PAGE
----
A sinister plot.
If you’re a PC or Xbox owner, Sam Fisher is like Santa Claus. Year after year he shimmies down the chimney, neutralizes your dog and leaves behind incredibly cool spy toys. He’s the patron saint of stealth gameplay.
If you’re a PS2 or Gamecube owner, on the other hand, he’s just some creepy dude trying to break into your house.
And now, if you’re a DS owner, he’s like a drunken hobo using nightvision to go through your trash. While we hate to see one of our favorite heroes in such a sad state of disrepair, we hate playing his new Nintendo DS game, Splinter Cell: Chaos Theory, even more.
The game tries to recreate the console versions by including a single-player campaign, Co-op mode and Spy vs. Merc, but all three suffer horribly from a whole universe of technical maladies and bad design decisions.
The only element to survive the translation intact is the story. You are a tiny version of Sam Fisher, sensitive information was tortured out of a guy, and somehow the end of civilization is at stake. It sure sounds like Splinter Cell.
And for the first minute or so, the DS version kind of feels like Splinter Cell, too. In an attempt to emulate the 3D console games, this version lets you move Sam around with the D-pad and control the camera with the stylus, but as soon as you attempt both at once, things get a little sour. The camera can be controlled analogously by moving the stylus around in the center of the touch screen or digitally by pressing on arrows at the four edges, but regardless of your choice, it never moves smoothly and neither does Sam.
To its credit, the camera does try to follow your movements – most of the time you don’t have to screw with the touch screen at all – but it only manages to keep up if you make nice, wide turns. If you make a sharp one or spin around quickly, the camera swings out of control. This would be a non-issue if the game included a “center camera behind Sam” command, but it doesn’t, so you frequently have to stop what you’re doing and readjust the camera yourself.
This terrible control extends to aiming weapons. How’s this for wonky: press’R’ to make Sam aim, then press’Select’ to enter Zoom mode. To zoom in or out, press “X’ or “Y’ respectively, and to aim you have to drag the stylus around the touch screen. Wanna shoot? Try pressing ‘A’. In other words, you can’t aim, move and shoot at the same time. Just trying to kill one of the stupid bad guys requires four hands and more patience than a mountain. Awesome mechanic.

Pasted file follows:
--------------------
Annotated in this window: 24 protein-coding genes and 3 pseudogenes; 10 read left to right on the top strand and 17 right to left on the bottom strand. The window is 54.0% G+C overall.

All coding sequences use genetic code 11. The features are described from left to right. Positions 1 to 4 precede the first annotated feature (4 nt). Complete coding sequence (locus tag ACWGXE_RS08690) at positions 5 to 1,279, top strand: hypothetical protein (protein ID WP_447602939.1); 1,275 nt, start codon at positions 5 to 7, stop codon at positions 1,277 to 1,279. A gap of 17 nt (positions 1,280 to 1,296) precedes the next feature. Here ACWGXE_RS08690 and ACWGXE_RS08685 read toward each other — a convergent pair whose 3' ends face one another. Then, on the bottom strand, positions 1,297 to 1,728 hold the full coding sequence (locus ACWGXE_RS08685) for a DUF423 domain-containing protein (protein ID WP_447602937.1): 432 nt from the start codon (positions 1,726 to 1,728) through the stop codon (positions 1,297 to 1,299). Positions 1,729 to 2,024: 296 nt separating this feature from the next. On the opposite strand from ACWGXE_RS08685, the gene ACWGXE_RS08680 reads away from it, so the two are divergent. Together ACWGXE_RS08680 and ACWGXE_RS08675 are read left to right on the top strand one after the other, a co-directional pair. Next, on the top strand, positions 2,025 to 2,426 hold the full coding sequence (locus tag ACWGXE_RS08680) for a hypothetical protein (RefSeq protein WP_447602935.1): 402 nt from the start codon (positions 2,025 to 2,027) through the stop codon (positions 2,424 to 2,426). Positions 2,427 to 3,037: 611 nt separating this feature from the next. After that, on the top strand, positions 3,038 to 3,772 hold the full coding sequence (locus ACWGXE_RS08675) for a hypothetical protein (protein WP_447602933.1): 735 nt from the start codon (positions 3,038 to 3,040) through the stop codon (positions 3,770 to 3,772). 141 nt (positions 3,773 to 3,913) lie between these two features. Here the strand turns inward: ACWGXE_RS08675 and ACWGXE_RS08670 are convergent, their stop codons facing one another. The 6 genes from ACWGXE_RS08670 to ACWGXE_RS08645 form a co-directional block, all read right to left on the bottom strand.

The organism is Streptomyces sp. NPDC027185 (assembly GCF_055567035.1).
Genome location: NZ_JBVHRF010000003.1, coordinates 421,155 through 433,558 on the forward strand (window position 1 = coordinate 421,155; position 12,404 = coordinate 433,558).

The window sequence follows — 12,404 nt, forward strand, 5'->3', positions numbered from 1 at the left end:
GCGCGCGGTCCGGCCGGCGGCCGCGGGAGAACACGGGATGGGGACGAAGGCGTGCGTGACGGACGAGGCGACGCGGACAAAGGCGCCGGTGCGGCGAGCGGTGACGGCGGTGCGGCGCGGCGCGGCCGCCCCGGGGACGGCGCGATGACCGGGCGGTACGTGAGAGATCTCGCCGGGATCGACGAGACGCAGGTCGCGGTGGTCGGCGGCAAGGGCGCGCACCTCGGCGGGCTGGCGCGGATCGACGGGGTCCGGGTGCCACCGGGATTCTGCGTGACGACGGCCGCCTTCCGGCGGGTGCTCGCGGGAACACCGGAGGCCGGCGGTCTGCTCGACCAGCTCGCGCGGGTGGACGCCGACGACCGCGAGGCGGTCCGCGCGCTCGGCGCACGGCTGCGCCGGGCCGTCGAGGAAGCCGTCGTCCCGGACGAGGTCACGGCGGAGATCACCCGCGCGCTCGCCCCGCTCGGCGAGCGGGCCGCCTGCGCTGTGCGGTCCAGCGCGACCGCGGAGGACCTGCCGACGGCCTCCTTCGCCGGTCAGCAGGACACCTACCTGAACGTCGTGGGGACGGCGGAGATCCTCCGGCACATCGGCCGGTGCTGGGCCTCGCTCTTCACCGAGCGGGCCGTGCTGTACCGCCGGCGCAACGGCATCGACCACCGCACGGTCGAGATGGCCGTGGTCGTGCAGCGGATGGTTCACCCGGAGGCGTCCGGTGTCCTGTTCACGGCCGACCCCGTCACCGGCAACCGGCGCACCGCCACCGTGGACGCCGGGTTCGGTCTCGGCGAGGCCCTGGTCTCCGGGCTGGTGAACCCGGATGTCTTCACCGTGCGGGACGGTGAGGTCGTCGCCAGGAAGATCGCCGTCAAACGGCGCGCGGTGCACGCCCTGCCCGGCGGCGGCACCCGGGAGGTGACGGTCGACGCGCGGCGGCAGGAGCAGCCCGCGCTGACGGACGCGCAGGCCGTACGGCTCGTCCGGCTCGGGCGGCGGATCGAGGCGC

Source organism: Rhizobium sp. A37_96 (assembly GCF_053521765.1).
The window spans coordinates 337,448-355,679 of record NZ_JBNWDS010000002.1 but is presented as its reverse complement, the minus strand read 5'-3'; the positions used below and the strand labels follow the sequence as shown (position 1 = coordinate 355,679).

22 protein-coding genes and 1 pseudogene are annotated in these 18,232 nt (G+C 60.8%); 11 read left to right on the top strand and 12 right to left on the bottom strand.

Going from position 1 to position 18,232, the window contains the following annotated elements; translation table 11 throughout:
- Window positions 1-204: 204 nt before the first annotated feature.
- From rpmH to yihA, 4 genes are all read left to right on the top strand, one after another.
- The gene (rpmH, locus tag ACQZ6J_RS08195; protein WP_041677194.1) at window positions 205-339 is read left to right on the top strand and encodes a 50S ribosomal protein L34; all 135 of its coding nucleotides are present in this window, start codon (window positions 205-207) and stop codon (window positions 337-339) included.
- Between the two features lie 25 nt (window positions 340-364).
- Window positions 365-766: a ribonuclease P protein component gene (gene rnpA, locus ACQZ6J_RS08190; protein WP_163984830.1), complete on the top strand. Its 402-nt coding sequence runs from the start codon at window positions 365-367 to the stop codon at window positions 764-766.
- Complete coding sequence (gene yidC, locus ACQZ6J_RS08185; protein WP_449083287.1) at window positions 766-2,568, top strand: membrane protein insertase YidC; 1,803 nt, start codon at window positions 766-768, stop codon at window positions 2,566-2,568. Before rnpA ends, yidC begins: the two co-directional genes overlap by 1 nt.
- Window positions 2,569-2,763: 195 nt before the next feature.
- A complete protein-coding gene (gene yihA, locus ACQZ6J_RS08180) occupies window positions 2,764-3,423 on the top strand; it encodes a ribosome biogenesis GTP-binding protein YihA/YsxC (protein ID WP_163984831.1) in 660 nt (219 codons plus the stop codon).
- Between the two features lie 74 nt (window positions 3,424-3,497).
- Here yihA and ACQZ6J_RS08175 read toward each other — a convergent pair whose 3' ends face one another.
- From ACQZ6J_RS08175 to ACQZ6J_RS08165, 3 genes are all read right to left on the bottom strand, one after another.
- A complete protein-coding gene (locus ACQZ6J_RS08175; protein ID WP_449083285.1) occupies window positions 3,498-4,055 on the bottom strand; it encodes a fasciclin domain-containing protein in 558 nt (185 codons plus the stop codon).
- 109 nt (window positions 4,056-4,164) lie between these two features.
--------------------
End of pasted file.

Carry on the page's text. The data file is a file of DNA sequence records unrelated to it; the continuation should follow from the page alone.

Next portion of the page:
Splinter Cell is supposed to be about finding your way through tricky environments with the help of some high-tech toys, but the DS version is too linear and limited to provide that quality of experience. You can’t shoot out lights or cameras and you don’t get the electro-magnetic scrambler, so when it comes to dealing with these obstacles, you only have two options: sticky shockers and chaff grenades. You get three of each per mission, and a large part of the “game” lies in trying to figure out how not to use these up.
Occasionally, this is impossible and can ruin everything. I got to the end of a level only to discover I was missing a door code. So I started backtracking, using up all my chaff grenades and sticky shockers until I found what I was looking for…except the code was now useless, because I was out of electrical jammers and all the cameras and grids had come back online. So after wasting all that time, I had to reload.
Ultimately, I had to reload from the beginning of the level since I had saved my game at a checkpoint well after the location of the information I needed. Argh, Argh, Argh. And since the game is literally a long, linear chain of rooms and hallways, there’s no skipping anything.
Well, that isn’t entirely true. The framerate skips all the time. Right after loading a game, the screen will go completely black for about a half second, and then, to your disappointment, everything will come back and it all looks terrible. The textures are grainy, the colors are dull and washed out, the enemies don’t animate well, nightvision looks nightmarish and thermal vision is usually incomprehensible.
The sound effects and music are just as poorly rendered, but unlike the graphics, you can play without them.
This awful web of bad design choices and technical blemishes also enmeshes the Cooperative and Multiplayer modes. Cooperative mode manages to include some of the maneuvers, but the same factors that blew the single-player game’s cover still apply. The same goes for Versus mode. If three of your friends seriously own this game, it’s time to find new friends.
And while you’re at it, find a better game. While the DS is a very versatile machine that can adapt to different play mechanics thanks to its stylus and touchscreen, there are some things it obviously shouldn’t attempt. This is one such thing. Avoid like a trip-wire.